Elia Kazan (; born Elias Kazantzoglou; September 7, 1909 – September 28, 2003) was a Greek-American director, producer, writer and actor, described by The New York Times as "one of the most honored and influential directors in Broadway and Hollywood history".He was born in Constantinople (now Istanbul, Turkey), to Cappadocian Greek parents. After attending Williams College and then the Yale School of Drama, he acted professionally for eight years, later joining the Group Theatre in 1932, and co-founded the Actors Studio in 1947. With Robert Lewis and Cheryl Crawford, his actors' studio introduced "Method Acting" under the direction of Lee Strasberg. Kazan acted in a few films, including City for Conquest (1940).Noted for drawing out the best dramatic performances from his actors, he directed 21 actors to Oscar nominations, resulting in nine wins. He directed a string of successful films, including A Streetcar Named Desire (1951), On the Waterfront (1954), and East of Eden (1955). During his career, he won two Oscars as Best Director, three Tony Awards, and four Golden Globes. He also received an Honorary Oscar. His films were concerned with personal or social issues of special concern to him. Kazan writes, "I don't move unless I have some empathy with the basic theme." His first such "issue" film was Gentleman's Agreement (1947), with Gregory Peck, which dealt with anti-Semitism in America. It received 8 Oscar nominations and 3 wins, including Kazan's first for Best Director. It was followed by Pinky, one of the first films in mainstream Hollywood to address racial prejudice against black people. In 1954, he directed On the Waterfront, a film about union corruption on the New York harbor waterfront. A Streetcar Named Desire (1951), an adaptation of the stage play which he had also directed, received 12 Oscar nominations, winning 4, and was Marlon Brando's breakthrough role. In 1955, he directed John Steinbeck's East of Eden, which introduced James Dean to movie audiences. A turning point in Kazan's career came with his testimony as a witness before the House Committee on Un-American Activities in 1952 at the time of the Hollywood blacklist, which brought him strong negative reactions from many liberal friends and colleagues. His testimony helped end the careers of former acting colleagues Morris Carnovsky and Art Smith, along with ending the work of playwright Clifford Odets. Kazan later justified his act by saying he took "only the more tolerable of two alternatives that were either way painful and wrong." Nearly a half-century later, his anti-Communist testimony continued to cause controversy. When Kazan was awarded an honorary Oscar in 1999, dozens of actors chose not to applaud as 250 demonstrators picketed the event.Kazan influenced the films of the 1950s and '60s with his provocative, issue-driven subjects. Director Stanley Kubrick called him, "without question, the best director we have in America, [and] capable of performing miracles with the actors he uses." Film author Ian Freer concludes that even "if his achievements are tainted by political controversy, the debt Hollywood—and actors everywhere—owes him is enormous." In 2010, Martin Scorsese co-directed the documentary film A Letter to Elia as a personal tribute to Kazan. more…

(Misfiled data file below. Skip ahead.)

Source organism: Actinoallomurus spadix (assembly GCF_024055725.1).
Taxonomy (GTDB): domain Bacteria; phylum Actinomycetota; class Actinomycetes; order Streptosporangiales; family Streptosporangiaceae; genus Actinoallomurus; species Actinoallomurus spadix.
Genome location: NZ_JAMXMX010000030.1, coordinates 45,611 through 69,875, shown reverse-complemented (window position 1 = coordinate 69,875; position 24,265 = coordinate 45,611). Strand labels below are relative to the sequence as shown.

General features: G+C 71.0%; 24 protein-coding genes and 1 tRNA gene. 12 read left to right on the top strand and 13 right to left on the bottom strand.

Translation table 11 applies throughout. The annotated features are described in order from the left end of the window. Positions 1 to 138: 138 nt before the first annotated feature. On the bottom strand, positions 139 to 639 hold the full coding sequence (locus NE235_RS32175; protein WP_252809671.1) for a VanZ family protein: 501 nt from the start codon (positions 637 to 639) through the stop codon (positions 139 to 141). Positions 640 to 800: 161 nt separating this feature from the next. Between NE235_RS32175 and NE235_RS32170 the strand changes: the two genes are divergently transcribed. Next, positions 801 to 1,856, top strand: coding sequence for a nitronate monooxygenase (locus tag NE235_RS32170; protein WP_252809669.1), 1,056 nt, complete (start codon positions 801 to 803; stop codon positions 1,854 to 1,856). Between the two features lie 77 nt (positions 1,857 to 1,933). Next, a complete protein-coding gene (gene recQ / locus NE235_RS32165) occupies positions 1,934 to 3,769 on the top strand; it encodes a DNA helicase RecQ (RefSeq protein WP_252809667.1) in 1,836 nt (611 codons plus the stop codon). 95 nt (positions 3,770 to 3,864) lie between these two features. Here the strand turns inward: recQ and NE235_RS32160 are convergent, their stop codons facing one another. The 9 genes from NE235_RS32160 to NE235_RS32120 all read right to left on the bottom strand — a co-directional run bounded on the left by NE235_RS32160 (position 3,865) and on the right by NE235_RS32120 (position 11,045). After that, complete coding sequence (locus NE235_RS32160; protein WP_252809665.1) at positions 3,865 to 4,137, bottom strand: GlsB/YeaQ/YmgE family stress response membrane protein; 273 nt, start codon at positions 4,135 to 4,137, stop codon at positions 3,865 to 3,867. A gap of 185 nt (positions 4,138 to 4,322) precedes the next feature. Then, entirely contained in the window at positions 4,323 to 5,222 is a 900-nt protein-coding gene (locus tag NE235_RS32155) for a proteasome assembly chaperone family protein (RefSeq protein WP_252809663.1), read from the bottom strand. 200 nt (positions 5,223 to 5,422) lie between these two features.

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Submitted on August 05, 2018

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"America America" Scripts.com. STANDS4 LLC, 2020. Web. 4 Jul 2020. <https://www.scripts.com/script/america_america_2659>.